In many countries now, adults are quite well protected in law against some common forms of psychological intimidation – for example, racist and homophobic taunting and bullying. That is a good thing. Of course, some adults will prefer to deal with such matters themselves, if at all possible, rather than call on the police to help them – and that is also a good thing.
Children are less well protected. I had this thought reading John Cornwell’s The Dark Box, which is a history of the Roman Catholic Church’s requirement for the faithful to make individual, private confessions to a priest. Cornwell highlights in his narrative the decision of Pius X – the first of several Nasty Popes in the 20th century – to lower the age at which First Confession is expected to six or seven from the previous threshold of puberty. That decision paved the way for decades in which young children were abused in the Confessional, either emotionally or sexually or both. John Cornwell (a practising Catholic) documents the case.
Of course, such abuse was not confined to the Confessional. Catholic orphanages, reformatories and schools found many other opportunities to abuse and often enough ruined lives or even drove children to eventual suicide as teenagers or adults. This has been extensively documented in the republic of Ireland.
It occurred to me that such is our fear of organised Religions – which seek to hide their crimes behind the screen of Freedom of Religion – that we don’t have on our statute books laws to curb their distinctive forms of psychological intimidation. I can make the point clear by suggesting some laws:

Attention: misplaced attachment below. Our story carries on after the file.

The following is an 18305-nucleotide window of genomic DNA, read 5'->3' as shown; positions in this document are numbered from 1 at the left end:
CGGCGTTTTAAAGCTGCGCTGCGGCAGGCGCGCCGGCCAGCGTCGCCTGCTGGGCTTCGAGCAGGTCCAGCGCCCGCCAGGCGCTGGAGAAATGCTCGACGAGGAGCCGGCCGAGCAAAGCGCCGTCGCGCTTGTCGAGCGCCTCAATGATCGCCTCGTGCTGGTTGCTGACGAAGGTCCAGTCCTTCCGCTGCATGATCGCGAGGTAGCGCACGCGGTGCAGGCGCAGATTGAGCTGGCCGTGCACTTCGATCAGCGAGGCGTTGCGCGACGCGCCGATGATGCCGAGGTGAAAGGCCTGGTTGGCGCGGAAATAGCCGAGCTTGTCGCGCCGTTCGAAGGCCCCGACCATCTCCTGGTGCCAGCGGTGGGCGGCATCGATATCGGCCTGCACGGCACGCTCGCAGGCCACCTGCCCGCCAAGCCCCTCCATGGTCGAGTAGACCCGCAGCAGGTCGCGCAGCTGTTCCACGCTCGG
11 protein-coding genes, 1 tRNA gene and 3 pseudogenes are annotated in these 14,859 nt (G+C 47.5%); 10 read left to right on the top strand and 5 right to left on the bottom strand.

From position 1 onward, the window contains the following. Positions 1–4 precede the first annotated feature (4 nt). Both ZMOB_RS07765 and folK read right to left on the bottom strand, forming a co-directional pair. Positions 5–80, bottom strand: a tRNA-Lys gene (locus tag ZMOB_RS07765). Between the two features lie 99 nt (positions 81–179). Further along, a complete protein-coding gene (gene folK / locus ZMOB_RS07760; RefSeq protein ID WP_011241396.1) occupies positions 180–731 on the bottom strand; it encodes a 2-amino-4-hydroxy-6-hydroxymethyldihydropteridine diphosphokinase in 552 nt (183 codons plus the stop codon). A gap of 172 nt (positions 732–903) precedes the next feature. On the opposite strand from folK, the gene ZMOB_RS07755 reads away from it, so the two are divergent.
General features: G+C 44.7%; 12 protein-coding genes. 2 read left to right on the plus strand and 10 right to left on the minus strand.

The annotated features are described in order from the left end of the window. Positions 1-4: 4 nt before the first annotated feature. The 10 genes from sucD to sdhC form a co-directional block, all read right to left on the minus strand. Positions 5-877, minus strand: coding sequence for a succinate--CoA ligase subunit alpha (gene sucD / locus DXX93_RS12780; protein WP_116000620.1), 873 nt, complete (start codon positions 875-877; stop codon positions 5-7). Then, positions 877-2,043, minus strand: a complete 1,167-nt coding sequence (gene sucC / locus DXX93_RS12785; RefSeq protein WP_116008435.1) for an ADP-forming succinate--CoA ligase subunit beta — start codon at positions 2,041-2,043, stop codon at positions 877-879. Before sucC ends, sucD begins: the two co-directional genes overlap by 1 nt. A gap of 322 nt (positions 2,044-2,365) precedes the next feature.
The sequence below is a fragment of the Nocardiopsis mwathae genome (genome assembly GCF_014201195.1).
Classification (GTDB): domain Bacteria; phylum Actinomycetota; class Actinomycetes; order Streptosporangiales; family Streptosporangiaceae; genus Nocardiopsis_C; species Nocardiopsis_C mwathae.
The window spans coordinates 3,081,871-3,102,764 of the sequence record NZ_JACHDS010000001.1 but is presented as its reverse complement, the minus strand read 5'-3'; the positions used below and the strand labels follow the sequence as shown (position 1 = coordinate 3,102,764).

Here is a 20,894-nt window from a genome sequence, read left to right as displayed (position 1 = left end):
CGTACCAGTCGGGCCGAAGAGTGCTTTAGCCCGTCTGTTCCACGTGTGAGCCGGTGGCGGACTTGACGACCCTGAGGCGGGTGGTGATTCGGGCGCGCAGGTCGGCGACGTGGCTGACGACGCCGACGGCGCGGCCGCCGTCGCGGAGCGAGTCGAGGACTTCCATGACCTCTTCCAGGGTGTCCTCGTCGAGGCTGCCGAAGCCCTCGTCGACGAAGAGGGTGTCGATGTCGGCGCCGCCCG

(1) It should be a criminal offence to tell a child that he or she is destined (or risks being destined) to Eternal Damnation.
(2) It should be a criminal offence to tell a child that he or she is fundamentally Evil
(3) It should be a criminal offence to tell a child that he or she is possessed by Demons or the Devil
All these crimes would carry heavier penalties the younger the child victim.
All these crimes should be regarded as more serious if they occur as part of institutionalised hatred, fear or loathing of children. The young child is vulnerable to psychological intimidation in one-to-one contexts; even more so are they vulnerable in an institution where everyone (or almost everyone) is determined to undermine their confidence or self-esteem. Seeking to put the Fear of God into a young child should be an offence, no doubt about it.
Think about it. If adults deserve protection, then so too – and perhaps more so – do children.